enc_c = chr((ord(clear[i]) + ord(key_c)) % 256)
        enc.append(enc_c)
    return base64.urlsafe_b64encode("".join(enc).encode()).decode()

def decode(key, enc):
    dec = []
    enc = base64.urlsafe_b64decode(enc).decode()
    for i in range(len(enc)):
        key_c = key[i % len(key)]
        dec_c = chr((256 + ord(enc[i]) - ord(key_c)) % 256)
        dec.append(dec_c)
    return "".join(dec)

The extra encode/decodes are needed because Python 3 has split strings/byte arrays into two different concepts, and updated their APIs to reflect that..

  • 4
    Thanks Ryan, fwiw you typo'd @qniell – qneill Aug 24 '16 at 16:34
  • 3
    For those wondering, the differences are the .encode()).decode(). in the return of encode(), and .decode() in the second line in decode(). – RolfBly Oct 22 '16 at 20:35
  • 2
    Hmm, the encoded code not really unique, I ran a test and it show every code key of 11,22,33,44,...,88,99,111,222,... always have another same code as before. But I appreciate it – KhunRan Dec 29 '17 at 15:15
  • 1
    @Ryan Barrett, is it possible to check the correctness of the password when decoding. Let's say I send one an encoded string who know the key, what if he enter the key with a typo? The decode still gives him a "decoded" string, but it is not the right one, how he can tell? – Heinz Jan 19 '18 at 18:59
24

Disclaimer: As mentioned in the comments, this should not be used to protect data in a real application.

What's wrong with XOR encryption?

https://crypto.stackexchange.com/questions/56281/breaking-a-xor-cipher-of-known-key-length

https://github.com/hellman/xortool


As has been mentioned the PyCrypto library contains a suite of ciphers. The XOR "cipher" can be used to do the dirty work if you don't want to do it yourself:

from Crypto.Cipher import XOR
import base64

def encrypt(key, plaintext):
  cipher = XOR.new(key)
  return base64.b64encode(cipher.encrypt(plaintext))

def decrypt(key, ciphertext):
  cipher = XOR.new(key)
  return cipher.decrypt(base64.b64decode(ciphertext))

The cipher works as follows without having to pad the plaintext:

>>> encrypt('notsosecretkey', 'Attack at dawn!')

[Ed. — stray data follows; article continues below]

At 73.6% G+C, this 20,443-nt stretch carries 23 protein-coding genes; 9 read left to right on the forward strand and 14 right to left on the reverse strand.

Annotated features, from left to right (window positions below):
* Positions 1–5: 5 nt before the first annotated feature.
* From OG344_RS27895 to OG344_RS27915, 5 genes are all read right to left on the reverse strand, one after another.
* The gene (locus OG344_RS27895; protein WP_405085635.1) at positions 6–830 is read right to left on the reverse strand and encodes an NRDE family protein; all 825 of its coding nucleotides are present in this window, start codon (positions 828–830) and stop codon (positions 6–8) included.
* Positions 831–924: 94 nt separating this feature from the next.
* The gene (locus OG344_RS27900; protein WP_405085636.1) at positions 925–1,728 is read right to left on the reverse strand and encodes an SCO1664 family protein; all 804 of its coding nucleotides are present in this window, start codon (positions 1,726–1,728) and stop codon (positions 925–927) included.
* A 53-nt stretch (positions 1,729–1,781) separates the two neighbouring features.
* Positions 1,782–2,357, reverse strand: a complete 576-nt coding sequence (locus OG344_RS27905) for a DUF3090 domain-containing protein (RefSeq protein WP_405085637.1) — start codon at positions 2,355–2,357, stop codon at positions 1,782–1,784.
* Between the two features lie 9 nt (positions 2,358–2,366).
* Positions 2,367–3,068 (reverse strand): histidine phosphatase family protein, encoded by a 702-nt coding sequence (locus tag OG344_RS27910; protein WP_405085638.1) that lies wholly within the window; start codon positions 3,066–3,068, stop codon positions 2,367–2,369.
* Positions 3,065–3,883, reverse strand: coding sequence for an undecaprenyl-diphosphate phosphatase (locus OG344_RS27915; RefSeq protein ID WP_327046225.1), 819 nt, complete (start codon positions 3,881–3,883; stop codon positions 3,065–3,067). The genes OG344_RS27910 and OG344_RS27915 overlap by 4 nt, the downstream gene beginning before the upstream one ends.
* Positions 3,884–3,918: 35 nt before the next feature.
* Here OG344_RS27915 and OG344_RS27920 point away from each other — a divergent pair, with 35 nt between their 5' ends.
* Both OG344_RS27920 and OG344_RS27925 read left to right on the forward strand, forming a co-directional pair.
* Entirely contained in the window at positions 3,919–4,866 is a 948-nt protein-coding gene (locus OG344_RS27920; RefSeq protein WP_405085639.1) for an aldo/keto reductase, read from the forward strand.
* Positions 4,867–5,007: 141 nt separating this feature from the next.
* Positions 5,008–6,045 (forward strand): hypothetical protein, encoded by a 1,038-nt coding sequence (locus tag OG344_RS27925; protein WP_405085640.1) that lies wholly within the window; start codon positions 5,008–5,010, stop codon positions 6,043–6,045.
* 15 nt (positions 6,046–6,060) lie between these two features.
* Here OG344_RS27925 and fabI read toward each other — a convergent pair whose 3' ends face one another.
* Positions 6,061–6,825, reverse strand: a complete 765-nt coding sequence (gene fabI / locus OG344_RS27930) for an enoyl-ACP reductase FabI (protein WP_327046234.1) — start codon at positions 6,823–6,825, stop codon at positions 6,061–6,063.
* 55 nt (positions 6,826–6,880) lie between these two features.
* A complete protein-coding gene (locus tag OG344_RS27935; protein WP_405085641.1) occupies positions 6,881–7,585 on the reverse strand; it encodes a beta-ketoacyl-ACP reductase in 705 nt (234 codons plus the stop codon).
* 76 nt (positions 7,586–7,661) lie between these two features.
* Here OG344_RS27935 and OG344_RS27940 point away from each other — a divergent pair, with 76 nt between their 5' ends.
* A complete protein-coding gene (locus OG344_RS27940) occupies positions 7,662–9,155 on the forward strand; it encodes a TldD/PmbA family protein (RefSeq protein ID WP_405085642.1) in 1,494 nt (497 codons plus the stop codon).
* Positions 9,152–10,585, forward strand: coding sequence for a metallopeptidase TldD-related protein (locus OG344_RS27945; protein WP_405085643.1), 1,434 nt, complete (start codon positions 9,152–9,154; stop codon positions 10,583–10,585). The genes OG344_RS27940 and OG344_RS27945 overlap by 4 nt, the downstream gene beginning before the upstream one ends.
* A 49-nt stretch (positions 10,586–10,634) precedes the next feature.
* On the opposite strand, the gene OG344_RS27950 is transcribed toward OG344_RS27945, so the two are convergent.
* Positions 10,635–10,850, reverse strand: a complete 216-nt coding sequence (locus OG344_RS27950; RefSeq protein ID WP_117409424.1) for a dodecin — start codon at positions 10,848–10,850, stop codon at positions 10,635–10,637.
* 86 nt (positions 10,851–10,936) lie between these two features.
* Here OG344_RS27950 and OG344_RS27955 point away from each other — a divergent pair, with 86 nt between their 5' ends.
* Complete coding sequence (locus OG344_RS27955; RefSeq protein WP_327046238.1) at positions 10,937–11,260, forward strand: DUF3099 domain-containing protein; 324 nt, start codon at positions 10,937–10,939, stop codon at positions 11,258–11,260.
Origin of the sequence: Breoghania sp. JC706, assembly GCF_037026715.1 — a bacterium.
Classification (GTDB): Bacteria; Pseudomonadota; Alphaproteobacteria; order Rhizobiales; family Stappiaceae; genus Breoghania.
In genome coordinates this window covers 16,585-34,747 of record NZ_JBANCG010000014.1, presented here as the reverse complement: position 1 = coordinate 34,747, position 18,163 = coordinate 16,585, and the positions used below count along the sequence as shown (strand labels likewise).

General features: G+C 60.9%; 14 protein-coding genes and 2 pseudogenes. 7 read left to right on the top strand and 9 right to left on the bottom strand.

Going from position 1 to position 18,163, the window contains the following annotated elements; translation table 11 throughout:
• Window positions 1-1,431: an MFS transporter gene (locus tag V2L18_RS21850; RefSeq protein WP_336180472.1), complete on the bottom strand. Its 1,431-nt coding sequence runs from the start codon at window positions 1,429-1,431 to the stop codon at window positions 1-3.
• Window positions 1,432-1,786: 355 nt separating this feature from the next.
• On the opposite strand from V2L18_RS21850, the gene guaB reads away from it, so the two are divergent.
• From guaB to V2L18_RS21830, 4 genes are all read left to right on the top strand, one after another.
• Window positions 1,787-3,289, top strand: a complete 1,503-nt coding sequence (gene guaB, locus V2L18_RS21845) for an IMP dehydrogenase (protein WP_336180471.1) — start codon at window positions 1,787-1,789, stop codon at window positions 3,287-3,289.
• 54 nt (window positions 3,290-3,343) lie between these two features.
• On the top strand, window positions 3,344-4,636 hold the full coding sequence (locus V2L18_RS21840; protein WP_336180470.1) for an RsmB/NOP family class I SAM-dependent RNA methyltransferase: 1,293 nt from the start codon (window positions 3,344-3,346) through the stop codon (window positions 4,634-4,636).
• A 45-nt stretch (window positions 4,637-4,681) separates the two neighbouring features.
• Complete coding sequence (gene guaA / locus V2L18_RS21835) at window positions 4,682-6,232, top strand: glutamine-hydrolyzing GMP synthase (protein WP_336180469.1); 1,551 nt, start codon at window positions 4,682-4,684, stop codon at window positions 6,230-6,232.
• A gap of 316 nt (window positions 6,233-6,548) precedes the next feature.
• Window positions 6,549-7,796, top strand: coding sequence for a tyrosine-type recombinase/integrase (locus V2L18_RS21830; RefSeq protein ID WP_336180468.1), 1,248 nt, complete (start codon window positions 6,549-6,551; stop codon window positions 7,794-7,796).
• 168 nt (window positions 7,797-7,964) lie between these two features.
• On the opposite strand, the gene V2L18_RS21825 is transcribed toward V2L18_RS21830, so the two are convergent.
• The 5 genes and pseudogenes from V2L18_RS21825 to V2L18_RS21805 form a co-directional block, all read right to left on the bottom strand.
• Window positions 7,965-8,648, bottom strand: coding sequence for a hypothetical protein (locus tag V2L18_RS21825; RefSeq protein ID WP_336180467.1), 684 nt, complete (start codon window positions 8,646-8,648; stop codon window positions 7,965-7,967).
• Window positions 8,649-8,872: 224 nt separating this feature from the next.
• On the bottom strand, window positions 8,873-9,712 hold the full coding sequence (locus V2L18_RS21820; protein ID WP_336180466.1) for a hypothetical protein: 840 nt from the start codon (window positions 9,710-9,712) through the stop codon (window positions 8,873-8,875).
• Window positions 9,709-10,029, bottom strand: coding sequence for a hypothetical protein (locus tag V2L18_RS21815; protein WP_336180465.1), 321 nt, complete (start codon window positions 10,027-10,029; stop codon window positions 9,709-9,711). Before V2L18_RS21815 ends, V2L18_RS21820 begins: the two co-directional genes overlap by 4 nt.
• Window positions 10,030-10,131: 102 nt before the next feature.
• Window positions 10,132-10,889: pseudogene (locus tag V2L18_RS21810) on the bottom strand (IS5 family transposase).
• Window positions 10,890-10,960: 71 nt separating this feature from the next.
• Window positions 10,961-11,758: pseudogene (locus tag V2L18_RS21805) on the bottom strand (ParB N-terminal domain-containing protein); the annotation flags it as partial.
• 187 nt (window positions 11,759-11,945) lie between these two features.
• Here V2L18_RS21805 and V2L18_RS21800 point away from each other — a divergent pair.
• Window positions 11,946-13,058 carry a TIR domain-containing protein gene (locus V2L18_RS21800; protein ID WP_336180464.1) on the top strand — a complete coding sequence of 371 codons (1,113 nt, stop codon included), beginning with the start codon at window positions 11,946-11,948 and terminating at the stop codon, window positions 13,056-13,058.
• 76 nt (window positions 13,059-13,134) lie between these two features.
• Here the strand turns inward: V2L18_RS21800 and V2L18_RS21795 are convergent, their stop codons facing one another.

'LxsAEgwYRQIGRRAKEhdP'

>>> decrypt('notsosecretkey', encrypt('notsosecretkey', 'Attack at dawn!'))
'Attack at dawn!'

Credit to https://stackoverflow.com/a/2490376/241294 for the base64 encode/decode functions (I'm a python newbie).

  • note: the Crypto module is installed in python3 by installed pycrptop, not Crypto. sudo pip3 install pycrypto. – Nikhil VJ Mar 31 '18 at 13:51
  • 2
    note: pycrypto failed to install on herokuapp at my end. I found this posting.. seems to tell that pycrypto package has been replaced with another one called pycryptodome insteal, and that XOR method has been deprecated : github.com/digitalocean/netbox/issues/1527 – Nikhil VJ Apr 3 '18 at 16:51
  • 2
    Do not ever use this method, note the description of this 'cipher' in the documentation: XOR toy cipher, XOR is one the simplest stream ciphers. Encryption and decryption are performed by XOR-ing data with a keystream made by contatenating the key. Do not use it for real applications!. – Martijn Pieters Mar 13 '19 at 17:05
  • @MartijnPieters you're right. Hopefully my edit has made that point clear. – poida Mar 14 '19 at 9:13
12

Here's an implementation of URL Safe encryption and Decryption using AES(PyCrypto) and base64.

import base64
from Crypto import Random
from Crypto.Cipher import AES

AKEY = b'mysixteenbytekey' # AES key must be either 16, 24, or 32 bytes long

iv = Random.new().read(AES.block_size)

def encode(message):
    obj = AES.new(AKEY, AES.MODE_CFB, iv)
    return base64.urlsafe_b64encode(obj.encrypt(message))